President Trump told an extraordinary tale in a meeting with Republican senators this week, alleging that the 2016 election in New Hampshire had been stolen from him by Democrats who had bused thousands of illegal voters into the state from neighboring Massachusetts.
Let's get the easy part out of the way first: That did not happen.
More importantly, it could not happen. It is literally and logistically impossible. Thousands of voters would require hundreds of buses and hundreds of buses would require hundreds of bus drivers; there would be a paper trail of those buses and bus drivers, and someone would talk. If there were thousands of voters, each of whom was provided fraudulent New Hampshire voter registration and fraudulent New Hampshire state ID, the ring of conspiracy and illegality would be so vast that it could not possibly have been kept secret. On a scale of plausibility, the story told by Trump has the exact same chance of being true as a claim that the moon is made of green cheese.
So why would he say it?
To me, that's the interesting part, the part that might be worth exploring. What is happening inside the mind of an adult person who walks into a room and says such an implausible, ridiculous thing with a straight face, expecting if not demanding to be believed?
What does it tell us about that person's connection to reality and how that person's mind and emotions function?
You could of course just call that person a liar and be done with it, but there's something richer happening here. In the first place, it's not entirely accurate to call the New Hampshire story a lie. A lie, after all, has to be at least somewhat plausible. A lie is something that could be true but isn't. A story about thousands of illegal voters being bused across state lines in total secrecy is more aptly described as a fantasy.
As Webster helpfully defines the term:
• fantasy (n): the power or process of creating
especially unrealistic or improbable mental images
in response to psychological need.
Now we're getting somewhere. When Trump tells these stories, he's not telling a lie that he expects to be acted upon. He does so in response to psychological need. It is a coping mechanism for the weak-minded. When he feels threatened, when he feels his lofty yet fragile self-image under attack, he seeks safety in fantasy, inventing whatever story is needed to keep the cruel, harsh world at bay.
Thus, when Trump loses the popular vote by almost 3 million votes, he invents 3 million illegal voters to make him the winner after all. When he walked into that meeting and saw Kelly Ayotte, the former Republican senator from New Hampshire, it was a trigger reminding him that he lost the Granite State by some 3,000 votes, and clearly he's still not over it.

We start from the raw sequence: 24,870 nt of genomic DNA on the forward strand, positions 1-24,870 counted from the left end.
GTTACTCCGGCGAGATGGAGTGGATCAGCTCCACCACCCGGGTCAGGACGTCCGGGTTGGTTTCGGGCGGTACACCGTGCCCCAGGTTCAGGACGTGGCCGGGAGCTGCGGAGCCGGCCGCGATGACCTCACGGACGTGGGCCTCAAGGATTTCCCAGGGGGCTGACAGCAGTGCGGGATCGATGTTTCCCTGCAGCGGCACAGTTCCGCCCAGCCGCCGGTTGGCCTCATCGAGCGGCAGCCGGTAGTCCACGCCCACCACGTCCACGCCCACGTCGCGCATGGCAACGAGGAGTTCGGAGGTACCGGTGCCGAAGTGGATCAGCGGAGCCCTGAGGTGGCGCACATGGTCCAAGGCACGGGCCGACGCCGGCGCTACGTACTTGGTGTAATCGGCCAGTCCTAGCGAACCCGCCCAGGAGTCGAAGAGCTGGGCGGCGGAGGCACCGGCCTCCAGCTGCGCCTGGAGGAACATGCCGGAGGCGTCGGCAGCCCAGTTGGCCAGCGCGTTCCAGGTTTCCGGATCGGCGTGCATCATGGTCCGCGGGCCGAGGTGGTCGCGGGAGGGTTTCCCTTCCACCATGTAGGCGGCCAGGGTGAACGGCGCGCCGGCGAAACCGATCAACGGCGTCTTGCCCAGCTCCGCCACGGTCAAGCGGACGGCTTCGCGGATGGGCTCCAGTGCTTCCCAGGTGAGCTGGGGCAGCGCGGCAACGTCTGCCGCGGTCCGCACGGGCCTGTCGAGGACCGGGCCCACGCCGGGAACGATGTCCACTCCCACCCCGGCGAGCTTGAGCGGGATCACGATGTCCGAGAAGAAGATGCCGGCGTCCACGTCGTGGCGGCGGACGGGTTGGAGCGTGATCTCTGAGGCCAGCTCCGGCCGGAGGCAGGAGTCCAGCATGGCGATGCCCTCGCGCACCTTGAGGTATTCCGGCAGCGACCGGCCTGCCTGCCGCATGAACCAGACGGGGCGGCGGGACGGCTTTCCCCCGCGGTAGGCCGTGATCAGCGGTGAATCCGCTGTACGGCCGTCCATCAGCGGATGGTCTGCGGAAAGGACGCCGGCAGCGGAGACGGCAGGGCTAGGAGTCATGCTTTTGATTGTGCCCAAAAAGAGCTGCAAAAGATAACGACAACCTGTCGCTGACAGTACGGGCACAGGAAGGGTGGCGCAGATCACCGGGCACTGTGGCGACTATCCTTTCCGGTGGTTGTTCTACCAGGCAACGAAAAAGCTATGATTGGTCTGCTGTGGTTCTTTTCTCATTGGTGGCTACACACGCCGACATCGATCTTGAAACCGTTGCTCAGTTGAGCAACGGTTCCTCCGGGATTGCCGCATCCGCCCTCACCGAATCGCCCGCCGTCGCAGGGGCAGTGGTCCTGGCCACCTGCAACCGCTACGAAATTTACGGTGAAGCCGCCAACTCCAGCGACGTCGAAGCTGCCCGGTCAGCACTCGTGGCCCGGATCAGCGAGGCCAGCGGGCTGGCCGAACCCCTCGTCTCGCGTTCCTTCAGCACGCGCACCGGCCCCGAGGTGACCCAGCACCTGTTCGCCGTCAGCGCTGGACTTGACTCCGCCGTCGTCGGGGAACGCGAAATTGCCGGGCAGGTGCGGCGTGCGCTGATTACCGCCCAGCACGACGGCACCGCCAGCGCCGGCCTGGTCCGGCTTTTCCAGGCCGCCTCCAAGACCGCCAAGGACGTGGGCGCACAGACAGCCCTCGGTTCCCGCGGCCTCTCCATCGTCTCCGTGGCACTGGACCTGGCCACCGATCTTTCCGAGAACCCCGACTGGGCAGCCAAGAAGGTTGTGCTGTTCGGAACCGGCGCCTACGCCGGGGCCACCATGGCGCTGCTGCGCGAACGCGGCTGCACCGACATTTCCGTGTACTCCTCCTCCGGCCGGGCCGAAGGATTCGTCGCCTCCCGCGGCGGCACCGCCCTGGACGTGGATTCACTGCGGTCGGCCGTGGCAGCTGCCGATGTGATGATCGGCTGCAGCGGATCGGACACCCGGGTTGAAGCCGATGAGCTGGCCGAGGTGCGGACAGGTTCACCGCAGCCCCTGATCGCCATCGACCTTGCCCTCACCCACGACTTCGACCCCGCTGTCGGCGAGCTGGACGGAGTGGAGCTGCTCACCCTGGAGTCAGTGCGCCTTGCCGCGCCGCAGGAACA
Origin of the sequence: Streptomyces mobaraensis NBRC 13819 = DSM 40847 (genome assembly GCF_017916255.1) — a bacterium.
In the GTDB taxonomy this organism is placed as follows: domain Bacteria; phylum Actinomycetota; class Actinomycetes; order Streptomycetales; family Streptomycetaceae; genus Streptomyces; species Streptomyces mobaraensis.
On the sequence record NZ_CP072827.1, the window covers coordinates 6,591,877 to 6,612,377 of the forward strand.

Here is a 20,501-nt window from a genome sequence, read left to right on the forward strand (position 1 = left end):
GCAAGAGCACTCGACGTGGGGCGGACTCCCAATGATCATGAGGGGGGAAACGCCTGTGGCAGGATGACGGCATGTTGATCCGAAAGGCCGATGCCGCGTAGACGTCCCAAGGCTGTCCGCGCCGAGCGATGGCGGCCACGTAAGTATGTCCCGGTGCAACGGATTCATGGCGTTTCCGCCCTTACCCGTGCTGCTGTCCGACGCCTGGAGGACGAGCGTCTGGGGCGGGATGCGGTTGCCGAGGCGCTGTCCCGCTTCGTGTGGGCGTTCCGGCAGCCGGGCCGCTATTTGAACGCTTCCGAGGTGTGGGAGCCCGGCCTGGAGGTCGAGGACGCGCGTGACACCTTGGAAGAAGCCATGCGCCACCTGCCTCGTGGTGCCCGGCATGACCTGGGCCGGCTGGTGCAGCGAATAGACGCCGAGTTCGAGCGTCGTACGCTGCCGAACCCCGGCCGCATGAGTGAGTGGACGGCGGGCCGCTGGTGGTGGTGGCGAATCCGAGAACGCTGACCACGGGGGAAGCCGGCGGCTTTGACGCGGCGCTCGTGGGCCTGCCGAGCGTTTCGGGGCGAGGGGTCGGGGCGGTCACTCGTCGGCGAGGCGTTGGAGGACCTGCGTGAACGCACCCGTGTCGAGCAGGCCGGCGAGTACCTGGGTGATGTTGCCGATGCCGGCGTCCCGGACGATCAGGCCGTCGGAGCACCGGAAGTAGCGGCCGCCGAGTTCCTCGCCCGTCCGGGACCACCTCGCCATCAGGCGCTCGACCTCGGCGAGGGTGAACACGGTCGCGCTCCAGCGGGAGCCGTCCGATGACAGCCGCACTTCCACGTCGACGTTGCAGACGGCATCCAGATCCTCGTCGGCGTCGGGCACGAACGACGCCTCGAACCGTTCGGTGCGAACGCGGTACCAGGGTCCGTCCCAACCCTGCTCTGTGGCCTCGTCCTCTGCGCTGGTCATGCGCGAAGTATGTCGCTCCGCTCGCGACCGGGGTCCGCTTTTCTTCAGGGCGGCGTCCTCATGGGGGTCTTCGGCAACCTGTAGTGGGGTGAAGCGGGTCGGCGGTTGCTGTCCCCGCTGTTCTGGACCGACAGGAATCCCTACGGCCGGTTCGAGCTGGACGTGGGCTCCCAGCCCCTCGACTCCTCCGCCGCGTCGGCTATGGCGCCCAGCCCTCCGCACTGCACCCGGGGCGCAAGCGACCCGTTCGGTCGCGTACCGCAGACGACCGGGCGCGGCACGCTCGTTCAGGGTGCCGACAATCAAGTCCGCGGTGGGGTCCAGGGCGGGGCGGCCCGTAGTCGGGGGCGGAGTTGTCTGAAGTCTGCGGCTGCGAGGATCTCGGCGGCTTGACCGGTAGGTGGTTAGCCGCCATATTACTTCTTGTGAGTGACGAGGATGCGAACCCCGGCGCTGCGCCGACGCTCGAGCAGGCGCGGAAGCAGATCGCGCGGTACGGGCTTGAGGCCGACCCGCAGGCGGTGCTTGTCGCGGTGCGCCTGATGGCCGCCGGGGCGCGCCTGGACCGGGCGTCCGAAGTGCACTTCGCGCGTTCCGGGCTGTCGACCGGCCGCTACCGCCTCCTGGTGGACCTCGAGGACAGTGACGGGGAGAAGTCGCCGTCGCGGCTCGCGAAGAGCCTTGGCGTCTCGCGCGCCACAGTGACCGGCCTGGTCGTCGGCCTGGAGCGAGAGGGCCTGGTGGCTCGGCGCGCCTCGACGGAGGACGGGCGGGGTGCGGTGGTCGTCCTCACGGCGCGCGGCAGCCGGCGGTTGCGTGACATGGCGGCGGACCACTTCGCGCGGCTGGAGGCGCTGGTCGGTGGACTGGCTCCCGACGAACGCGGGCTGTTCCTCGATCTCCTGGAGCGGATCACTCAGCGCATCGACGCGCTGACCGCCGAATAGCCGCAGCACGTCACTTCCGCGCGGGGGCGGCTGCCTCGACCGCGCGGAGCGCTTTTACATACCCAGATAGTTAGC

Thus, the buses.
We have, as our 45th president, a man who lives in a fantasy world in which the things that he wishes were true somehow do become true. Up to this point, the world has been malleable to him. And as we've seen, when that fantasy world is challenged he responds to the challenge angrily, like a child told there is no Easter Bunny. When his fantasy of a record-setting inaugural crowd was challenged, he sent poor Sean Spicer out to rant and rave on his behalf. When his claim of 3 million illegal voters was ridiculed, he promised a huge investigation to prove himself right:
Which brings us to another interesting aspect of Trump's fantasy life. On one level he believes deeply in this world, takes enormous emotional comfort from it. On another level, though, he maintains at least a tenuous connection to reality. If Trump really believed that New Hampshire story, for example, he would attempt to prove it. If he honestly believed that 3 million people voted illegally nationwide, he has the full investigative and prosecutorial resources of the U.S. government at his disposal to prove that as well.
Yet he doesn't try. Despite his tweet above, and despite a promise that he would sign an executive order on Jan. 26 launching his promised vote-fraud investigation, he still has not done so and shows no sign of doing so. Apparently, his mind is compartmentalized enough to both thoroughly believe what he needs to believe emotionally, but somehow also not believe it.
I suspect that distinction may prove difficult to sustain under the stress of a four-year term in the White House, where reality intrudes constantly, incessantly, and where failures loom that are far more consequential than losing New Hampshire's four electoral votes. Fantasy excuses just aren't going to last in that world, not under assault from "so-called judges," foreign leaders, SNL comedians and Congress. They will strip you bare, down to your essence. We may already be seeing the effects of that strain on Trump, after just three weeks.
"Being president doesn't change who you are, it reveals who you are," as Michelle Obama put it. For a man as insecure as Trump, that thought has to be terrifying.